Category Archives: Medical

Civil War Cookin’: Don’t Cry…It’s Just An Onion

Onions. They add great flavor to holiday foods, but they aren’t fun to cut and chop. I usually end up a crying mess…and – oh joy – either my mom or I will have to chop the onions for stuffing … Continue reading

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Civil War Echoes: Chennault and the Flying Tigers

One of the most famous flying units of World War II was the American Volunteer Group (AVG) under Claire Lee Chennault (pictured). Known as the “Flying Tigers,” the AVG fought in China and Southeast Asia for 7 months (20 December … Continue reading

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Skeleton In The Attic

I was doing some detail photography outside my favorite historical house in Winchester, Virginia. (It’s actually modern law 0ffices, but during the 1860’s, it was the McGuire family home.) Pointing my camera lens toward the upper garret windows, I zoomed in … Continue reading

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A Sharpshooter’s Postscript to Gettysburg, Part 5: Imboden’s Train of Misery Transports the Confederate Wounded South

Part five in a series. We welcome back guest author Robert M. Wilson. Of the varied and often extreme challenges faced by the Army of Northern Virginia in its retreat from Gettysburg, the ordeals suffered on the wagon caravan carrying wounded … Continue reading

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An Olfactory Follow-Up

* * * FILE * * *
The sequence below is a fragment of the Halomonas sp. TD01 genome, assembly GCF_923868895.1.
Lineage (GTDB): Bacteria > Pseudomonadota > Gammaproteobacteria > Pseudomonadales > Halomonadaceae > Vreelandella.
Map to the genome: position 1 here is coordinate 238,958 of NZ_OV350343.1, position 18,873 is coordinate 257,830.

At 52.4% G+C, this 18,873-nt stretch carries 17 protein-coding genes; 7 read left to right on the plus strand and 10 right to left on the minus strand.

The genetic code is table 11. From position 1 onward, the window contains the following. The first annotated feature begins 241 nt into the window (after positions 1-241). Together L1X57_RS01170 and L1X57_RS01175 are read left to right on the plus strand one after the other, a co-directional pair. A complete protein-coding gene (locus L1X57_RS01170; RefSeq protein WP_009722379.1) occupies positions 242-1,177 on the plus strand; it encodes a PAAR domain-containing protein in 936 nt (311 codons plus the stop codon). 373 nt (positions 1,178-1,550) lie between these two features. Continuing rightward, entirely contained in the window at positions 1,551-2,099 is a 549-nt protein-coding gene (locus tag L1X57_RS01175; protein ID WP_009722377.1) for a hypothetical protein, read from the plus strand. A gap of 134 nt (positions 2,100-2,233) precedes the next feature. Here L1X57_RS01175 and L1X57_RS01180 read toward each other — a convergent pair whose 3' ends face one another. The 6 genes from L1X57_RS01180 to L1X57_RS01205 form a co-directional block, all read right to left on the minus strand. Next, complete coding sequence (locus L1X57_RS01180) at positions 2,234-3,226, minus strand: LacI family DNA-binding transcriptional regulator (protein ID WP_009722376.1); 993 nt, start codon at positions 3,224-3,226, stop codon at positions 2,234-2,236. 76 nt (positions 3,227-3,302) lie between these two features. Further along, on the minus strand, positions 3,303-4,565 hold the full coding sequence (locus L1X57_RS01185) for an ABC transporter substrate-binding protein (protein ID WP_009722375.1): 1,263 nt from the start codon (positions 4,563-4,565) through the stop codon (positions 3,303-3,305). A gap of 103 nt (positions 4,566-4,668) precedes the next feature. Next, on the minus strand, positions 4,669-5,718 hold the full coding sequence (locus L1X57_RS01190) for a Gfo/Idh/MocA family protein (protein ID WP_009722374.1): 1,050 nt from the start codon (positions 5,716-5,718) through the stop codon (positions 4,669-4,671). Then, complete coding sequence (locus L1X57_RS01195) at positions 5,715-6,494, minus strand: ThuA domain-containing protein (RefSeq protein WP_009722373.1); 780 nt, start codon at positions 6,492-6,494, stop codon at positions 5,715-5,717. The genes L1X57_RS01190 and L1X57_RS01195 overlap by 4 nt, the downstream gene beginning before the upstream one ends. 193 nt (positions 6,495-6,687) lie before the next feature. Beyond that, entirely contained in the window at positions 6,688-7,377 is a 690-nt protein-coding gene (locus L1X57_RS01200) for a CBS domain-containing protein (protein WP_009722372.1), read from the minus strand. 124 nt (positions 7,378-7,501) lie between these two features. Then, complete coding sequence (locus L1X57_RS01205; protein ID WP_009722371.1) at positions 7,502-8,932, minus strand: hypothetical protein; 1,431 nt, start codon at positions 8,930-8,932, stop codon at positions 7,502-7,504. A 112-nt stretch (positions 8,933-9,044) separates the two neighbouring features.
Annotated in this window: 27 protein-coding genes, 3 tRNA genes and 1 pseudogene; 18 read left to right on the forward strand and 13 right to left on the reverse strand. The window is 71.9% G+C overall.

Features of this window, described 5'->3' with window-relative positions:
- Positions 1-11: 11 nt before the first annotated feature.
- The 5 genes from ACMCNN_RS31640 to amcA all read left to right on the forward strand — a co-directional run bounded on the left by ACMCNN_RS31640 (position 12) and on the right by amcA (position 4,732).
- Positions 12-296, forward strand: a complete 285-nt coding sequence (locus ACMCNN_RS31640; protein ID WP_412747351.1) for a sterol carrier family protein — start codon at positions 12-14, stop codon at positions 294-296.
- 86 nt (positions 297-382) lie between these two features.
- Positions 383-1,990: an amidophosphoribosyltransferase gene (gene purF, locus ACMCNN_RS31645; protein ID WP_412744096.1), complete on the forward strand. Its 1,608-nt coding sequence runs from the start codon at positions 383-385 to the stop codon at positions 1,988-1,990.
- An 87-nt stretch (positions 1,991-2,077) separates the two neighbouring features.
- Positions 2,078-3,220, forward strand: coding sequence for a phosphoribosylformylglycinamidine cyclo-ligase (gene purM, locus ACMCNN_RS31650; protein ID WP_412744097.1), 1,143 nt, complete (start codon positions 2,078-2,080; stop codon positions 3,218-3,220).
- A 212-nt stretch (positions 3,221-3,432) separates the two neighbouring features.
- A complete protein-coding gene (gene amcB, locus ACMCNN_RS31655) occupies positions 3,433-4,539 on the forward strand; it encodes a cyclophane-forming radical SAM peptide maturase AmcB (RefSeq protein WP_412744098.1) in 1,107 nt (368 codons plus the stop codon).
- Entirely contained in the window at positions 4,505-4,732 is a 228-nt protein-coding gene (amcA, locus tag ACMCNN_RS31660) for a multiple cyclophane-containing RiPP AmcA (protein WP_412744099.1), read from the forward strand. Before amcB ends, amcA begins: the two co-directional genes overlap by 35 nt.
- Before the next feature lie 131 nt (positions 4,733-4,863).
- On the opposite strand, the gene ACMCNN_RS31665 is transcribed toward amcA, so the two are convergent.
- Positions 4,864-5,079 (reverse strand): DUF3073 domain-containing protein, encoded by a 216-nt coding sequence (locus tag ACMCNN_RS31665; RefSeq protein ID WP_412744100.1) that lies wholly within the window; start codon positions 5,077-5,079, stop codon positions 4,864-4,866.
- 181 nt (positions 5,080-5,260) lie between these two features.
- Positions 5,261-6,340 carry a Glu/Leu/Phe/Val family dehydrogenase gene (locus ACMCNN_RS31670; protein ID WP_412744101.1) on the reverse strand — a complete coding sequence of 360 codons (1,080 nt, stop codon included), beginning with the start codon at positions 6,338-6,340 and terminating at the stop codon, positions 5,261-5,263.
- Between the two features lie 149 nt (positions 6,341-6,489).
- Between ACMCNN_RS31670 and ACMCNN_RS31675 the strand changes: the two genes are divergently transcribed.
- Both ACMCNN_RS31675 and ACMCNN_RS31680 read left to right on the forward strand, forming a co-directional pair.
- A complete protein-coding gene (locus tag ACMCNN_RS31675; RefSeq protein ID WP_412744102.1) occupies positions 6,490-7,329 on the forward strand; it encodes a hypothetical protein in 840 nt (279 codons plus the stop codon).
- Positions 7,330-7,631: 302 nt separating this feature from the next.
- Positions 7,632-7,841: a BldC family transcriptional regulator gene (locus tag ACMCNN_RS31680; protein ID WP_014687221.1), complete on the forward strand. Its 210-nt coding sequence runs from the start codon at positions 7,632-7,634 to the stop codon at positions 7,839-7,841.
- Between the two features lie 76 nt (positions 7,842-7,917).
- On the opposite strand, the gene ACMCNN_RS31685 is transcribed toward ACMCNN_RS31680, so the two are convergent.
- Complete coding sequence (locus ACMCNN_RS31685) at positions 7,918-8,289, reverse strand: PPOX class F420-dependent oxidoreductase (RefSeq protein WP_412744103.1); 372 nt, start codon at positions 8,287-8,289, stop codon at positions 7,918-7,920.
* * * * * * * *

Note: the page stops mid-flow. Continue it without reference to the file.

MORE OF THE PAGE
On Thursday, I stirred up a big stink in Atlanta from July 1864. That wasn’t the only one: COMPLAINTS.–Some of the inmates of the Gate City Hospital complain that an old building near the hospital is filled with hides, which omit an intolerable … Continue reading

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You Could Feel Atlanta in Your Olfactory

“You can feel it in your olfactory,” as Loudoun Wainwright famously phrased it. …which is the subject of this editorial in the Atlanta Intelligencer of July 2, 1864. Under title of “The City,” the paper’s editors commented on a big rainstorm that suddenly … Continue reading

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Civil War Generals’ Sex Quiz

Here’s a little April 1st tomfoolery for you. Prepare to get sassy with your morning coffee: the Civil War Generals’ Sex Quiz: 

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Reports of Hood’s Death Are Greatly Exaggerated…

[Note: Last week, Steve offered new insights about the location of Confederate Gen. John Bell Hood’s amputated leg. Today, he follows up with more about Hood’s operation and the erroneous report that he died during surgery.] After the battle of … Continue reading

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We’re Still Arguing about General Hood

No, I’m not talking about Gen. John Bell Hood’s decision to launch that tragic frontal assault at Franklin, or to entrench before Thomas’ army at Nashville, inviting disaster. I’m talking about Hood’s right leg. Go to Tunnel Hill, Georgia (north … Continue reading

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Southern Matrons: Civil War Women Nurses (part five)

Editor’s Note: In 2013, Virginia Bensen penned a series about female Civil War nurses. Some of those articles remain among our most read, even to this day. As sometimes happens, life got in the way for Virginia, who had to … Continue reading

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